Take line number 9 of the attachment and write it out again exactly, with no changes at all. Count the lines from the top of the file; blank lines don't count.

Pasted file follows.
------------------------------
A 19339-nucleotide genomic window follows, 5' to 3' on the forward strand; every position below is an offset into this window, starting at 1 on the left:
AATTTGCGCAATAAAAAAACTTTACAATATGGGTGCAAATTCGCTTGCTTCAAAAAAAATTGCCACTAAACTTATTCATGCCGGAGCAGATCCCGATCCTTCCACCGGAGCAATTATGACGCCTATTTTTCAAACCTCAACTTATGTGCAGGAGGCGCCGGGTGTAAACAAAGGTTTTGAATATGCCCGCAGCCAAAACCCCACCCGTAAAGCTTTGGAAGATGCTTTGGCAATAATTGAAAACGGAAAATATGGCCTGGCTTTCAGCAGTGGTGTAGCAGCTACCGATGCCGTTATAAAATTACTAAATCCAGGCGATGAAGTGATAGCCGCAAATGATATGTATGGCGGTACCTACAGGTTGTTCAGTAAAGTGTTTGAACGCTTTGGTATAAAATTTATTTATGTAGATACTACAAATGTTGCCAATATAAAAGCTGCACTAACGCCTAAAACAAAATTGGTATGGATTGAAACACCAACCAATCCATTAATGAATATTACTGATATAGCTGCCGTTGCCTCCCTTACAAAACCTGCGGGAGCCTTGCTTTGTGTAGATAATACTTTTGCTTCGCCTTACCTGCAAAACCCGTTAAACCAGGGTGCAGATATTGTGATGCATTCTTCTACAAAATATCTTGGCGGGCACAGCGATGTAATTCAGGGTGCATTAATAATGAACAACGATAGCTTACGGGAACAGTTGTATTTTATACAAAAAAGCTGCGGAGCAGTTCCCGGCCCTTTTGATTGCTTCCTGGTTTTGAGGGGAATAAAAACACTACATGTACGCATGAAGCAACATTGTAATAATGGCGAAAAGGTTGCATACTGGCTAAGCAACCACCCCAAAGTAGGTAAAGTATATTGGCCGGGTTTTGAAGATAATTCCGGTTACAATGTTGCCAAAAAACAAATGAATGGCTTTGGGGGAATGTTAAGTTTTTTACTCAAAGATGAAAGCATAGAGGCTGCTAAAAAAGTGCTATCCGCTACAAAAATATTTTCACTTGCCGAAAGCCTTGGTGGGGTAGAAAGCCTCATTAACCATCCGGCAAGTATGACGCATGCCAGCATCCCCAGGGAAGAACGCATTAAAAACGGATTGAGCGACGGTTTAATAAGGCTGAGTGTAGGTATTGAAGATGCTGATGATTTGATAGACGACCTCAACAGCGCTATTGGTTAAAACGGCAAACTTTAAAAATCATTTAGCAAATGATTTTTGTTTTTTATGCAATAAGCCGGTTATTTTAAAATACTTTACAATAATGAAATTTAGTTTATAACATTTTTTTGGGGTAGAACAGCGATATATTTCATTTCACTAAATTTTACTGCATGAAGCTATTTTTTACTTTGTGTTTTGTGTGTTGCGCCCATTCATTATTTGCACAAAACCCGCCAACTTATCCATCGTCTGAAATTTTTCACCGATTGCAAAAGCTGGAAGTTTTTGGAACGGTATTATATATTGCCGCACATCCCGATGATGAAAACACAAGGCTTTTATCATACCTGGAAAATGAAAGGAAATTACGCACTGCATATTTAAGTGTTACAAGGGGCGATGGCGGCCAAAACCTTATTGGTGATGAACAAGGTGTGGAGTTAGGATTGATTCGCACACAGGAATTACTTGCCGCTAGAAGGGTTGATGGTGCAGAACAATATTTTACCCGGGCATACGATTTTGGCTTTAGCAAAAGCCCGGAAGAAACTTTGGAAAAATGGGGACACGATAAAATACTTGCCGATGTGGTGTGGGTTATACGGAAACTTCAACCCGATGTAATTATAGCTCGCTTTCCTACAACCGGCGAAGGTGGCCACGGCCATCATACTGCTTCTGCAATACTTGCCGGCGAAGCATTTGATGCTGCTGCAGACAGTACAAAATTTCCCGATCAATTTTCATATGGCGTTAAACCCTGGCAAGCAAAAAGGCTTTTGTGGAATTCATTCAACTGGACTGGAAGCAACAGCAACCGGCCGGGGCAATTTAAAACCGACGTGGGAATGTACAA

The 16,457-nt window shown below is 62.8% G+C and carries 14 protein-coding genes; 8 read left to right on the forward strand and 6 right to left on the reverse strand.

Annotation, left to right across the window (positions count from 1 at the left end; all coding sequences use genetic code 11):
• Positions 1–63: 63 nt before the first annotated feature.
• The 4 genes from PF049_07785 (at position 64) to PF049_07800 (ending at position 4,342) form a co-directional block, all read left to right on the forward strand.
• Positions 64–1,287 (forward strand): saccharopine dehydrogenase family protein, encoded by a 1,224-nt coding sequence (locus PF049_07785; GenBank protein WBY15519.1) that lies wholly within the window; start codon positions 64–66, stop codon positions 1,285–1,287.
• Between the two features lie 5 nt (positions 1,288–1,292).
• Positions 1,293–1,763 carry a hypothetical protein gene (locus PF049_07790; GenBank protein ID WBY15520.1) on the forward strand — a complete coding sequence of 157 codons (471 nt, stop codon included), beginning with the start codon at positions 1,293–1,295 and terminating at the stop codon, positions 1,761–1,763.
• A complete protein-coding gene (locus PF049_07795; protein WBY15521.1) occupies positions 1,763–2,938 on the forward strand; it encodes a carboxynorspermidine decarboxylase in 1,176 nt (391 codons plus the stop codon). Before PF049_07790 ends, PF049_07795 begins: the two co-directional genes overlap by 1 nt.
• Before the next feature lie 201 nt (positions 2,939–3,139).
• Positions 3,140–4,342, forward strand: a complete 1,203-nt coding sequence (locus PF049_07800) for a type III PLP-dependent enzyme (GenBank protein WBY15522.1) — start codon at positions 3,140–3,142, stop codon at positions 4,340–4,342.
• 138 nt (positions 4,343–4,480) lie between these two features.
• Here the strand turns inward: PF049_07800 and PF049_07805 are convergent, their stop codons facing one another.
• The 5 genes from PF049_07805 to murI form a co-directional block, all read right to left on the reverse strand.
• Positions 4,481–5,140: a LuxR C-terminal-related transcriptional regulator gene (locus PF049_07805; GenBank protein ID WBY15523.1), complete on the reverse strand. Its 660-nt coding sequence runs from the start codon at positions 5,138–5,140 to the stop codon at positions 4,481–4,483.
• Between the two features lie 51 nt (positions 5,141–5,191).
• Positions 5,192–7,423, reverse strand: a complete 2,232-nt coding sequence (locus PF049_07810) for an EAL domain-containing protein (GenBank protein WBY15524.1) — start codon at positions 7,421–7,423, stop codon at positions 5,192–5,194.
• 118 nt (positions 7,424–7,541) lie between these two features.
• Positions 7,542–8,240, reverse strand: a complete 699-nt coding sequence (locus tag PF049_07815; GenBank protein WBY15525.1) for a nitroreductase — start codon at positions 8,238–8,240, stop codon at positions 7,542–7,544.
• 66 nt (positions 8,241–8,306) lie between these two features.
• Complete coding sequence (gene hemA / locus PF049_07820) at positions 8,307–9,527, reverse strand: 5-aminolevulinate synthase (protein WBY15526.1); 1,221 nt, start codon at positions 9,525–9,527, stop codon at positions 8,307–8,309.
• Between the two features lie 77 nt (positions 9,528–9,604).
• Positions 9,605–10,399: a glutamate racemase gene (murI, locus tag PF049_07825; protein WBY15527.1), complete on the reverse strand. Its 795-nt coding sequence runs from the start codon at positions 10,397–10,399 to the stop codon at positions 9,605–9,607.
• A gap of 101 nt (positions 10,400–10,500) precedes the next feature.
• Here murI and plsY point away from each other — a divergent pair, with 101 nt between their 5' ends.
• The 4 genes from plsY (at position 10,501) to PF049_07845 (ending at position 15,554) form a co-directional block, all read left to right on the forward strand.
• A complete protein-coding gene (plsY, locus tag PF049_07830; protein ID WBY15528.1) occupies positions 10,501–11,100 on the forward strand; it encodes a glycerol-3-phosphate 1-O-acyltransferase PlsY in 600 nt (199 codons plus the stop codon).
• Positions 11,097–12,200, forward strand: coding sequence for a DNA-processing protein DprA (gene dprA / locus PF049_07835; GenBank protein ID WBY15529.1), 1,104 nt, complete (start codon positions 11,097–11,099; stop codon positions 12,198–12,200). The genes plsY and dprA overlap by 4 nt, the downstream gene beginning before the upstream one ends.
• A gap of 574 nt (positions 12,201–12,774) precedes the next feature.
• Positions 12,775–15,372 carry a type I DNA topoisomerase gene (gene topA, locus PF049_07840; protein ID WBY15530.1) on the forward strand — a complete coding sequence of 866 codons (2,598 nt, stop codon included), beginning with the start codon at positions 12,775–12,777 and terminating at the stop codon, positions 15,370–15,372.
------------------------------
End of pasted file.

• Positions 1,293–1,763 carry a hypothetical protein gene (locus PF049_07790; GenBank protein ID WBY15520.1) on the forward strand — a complete coding sequence of 157 codons (471 nt, stop codon included), beginning with the start codon at positions 1,293–1,295 and terminating at the stop codon, positions 1,761–1,763.